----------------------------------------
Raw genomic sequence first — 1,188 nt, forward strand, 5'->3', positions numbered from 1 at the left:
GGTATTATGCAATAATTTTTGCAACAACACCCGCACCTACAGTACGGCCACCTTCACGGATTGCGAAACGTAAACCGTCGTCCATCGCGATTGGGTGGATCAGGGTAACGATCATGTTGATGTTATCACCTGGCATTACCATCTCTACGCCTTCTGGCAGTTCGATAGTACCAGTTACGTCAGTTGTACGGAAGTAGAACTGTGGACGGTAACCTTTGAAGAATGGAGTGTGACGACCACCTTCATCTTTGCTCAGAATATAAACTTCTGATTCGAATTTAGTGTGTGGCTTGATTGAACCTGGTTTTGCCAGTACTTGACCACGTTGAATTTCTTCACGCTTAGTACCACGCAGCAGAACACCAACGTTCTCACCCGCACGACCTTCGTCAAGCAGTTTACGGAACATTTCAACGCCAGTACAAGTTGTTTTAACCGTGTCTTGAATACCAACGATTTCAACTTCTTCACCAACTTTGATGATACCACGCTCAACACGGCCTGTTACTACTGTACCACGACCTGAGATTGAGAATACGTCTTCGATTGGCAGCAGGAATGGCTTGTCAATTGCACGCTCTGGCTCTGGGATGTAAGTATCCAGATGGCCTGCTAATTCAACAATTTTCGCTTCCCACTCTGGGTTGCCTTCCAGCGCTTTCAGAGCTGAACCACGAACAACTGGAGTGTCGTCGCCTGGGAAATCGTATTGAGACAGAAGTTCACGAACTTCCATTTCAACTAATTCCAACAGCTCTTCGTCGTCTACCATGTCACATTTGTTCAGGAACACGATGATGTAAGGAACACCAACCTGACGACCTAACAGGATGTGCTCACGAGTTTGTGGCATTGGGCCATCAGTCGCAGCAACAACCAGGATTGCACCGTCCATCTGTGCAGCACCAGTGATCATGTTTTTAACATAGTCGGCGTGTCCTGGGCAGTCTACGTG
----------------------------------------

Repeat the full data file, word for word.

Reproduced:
Raw genomic sequence first — 1,188 nt, forward strand, 5'->3', positions numbered from 1 at the left:
GGTATTATGCAATAATTTTTGCAACAACACCCGCACCTACAGTACGGCCACCTTCACGGATTGCGAAACGTAAACCGTCGTCCATCGCGATTGGGTGGATCAGGGTAACGATCATGTTGATGTTATCACCTGGCATTACCATCTCTACGCCTTCTGGCAGTTCGATAGTACCAGTTACGTCAGTTGTACGGAAGTAGAACTGTGGACGGTAACCTTTGAAGAATGGAGTGTGACGACCACCTTCATCTTTGCTCAGAATATAAACTTCTGATTCGAATTTAGTGTGTGGCTTGATTGAACCTGGTTTTGCCAGTACTTGACCACGTTGAATTTCTTCACGCTTAGTACCACGCAGCAGAACACCAACGTTCTCACCCGCACGACCTTCGTCAAGCAGTTTACGGAACATTTCAACGCCAGTACAAGTTGTTTTAACCGTGTCTTGAATACCAACGATTTCAACTTCTTCACCAACTTTGATGATACCACGCTCAACACGGCCTGTTACTACTGTACCACGACCTGAGATTGAGAATACGTCTTCGATTGGCAGCAGGAATGGCTTGTCAATTGCACGCTCTGGCTCTGGGATGTAAGTATCCAGATGGCCTGCTAATTCAACAATTTTCGCTTCCCACTCTGGGTTGCCTTCCAGCGCTTTCAGAGCTGAACCACGAACAACTGGAGTGTCGTCGCCTGGGAAATCGTATTGAGACAGAAGTTCACGAACTTCCATTTCAACTAATTCCAACAGCTCTTCGTCGTCTACCATGTCACATTTGTTCAGGAACACGATGATGTAAGGAACACCAACCTGACGACCTAACAGGATGTGCTCACGAGTTTGTGGCATTGGGCCATCAGTCGCAGCAACAACCAGGATTGCACCGTCCATCTGTGCAGCACCAGTGATCATGTTTTTAACATAGTCGGCGTGTCCTGGGCAGTCTACGTG